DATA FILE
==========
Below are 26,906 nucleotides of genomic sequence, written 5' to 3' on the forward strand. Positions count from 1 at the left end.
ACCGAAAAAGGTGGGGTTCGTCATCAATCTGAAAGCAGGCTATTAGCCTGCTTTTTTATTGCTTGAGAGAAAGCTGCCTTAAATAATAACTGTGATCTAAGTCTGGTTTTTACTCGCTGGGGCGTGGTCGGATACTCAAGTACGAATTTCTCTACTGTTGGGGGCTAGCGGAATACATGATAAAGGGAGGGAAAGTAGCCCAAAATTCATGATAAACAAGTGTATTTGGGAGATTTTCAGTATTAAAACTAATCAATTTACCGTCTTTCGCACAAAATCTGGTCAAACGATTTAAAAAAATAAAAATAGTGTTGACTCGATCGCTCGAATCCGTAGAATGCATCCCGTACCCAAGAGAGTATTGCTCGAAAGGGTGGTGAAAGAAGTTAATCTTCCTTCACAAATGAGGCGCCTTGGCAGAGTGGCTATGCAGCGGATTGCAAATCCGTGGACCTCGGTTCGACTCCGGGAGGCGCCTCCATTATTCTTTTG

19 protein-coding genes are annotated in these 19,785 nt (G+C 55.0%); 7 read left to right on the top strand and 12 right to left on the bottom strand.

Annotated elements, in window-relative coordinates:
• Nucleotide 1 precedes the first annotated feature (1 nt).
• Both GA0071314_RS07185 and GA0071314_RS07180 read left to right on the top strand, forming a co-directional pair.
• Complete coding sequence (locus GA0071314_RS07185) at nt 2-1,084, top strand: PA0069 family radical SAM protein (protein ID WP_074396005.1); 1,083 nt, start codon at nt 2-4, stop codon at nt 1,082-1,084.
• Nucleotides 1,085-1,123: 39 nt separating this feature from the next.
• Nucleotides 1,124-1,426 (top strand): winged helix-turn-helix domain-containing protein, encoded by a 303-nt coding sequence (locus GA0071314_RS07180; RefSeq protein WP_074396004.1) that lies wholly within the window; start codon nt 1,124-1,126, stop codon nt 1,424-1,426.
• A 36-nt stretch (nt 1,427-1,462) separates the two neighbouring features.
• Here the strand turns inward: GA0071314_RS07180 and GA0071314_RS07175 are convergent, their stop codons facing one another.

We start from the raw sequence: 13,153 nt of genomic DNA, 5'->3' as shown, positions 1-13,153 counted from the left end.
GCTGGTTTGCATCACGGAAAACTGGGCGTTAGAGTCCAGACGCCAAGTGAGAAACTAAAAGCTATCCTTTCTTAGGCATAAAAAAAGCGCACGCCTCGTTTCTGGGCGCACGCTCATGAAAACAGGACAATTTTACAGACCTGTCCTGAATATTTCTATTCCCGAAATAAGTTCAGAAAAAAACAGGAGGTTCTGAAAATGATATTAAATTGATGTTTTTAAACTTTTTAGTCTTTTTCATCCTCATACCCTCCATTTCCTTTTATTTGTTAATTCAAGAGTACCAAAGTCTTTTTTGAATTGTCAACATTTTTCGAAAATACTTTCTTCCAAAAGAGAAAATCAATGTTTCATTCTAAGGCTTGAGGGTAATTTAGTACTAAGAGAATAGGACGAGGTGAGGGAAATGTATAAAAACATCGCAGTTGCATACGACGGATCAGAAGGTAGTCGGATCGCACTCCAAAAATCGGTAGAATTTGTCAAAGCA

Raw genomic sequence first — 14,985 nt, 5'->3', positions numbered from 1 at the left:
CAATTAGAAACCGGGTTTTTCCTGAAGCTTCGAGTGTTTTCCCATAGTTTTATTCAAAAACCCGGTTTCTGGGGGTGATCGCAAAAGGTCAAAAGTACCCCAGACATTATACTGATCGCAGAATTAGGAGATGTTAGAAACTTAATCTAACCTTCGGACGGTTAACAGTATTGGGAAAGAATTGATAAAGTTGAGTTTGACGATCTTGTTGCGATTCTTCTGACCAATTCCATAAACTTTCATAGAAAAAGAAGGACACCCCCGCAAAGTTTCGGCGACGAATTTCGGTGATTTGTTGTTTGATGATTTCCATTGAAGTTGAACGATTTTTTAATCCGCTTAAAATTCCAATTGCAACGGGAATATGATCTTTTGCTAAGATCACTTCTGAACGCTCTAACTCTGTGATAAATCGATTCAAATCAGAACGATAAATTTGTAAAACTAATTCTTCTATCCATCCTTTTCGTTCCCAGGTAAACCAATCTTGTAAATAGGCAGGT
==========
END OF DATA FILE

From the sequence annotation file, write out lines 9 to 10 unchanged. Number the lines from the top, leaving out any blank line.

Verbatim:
• Nucleotides 1,124-1,426 (top strand): winged helix-turn-helix domain-containing protein, encoded by a 303-nt coding sequence (locus GA0071314_RS07180; RefSeq protein WP_074396004.1) that lies wholly within the window; start codon nt 1,124-1,126, stop codon nt 1,424-1,426.
• A 36-nt stretch (nt 1,427-1,462) separates the two neighbouring features.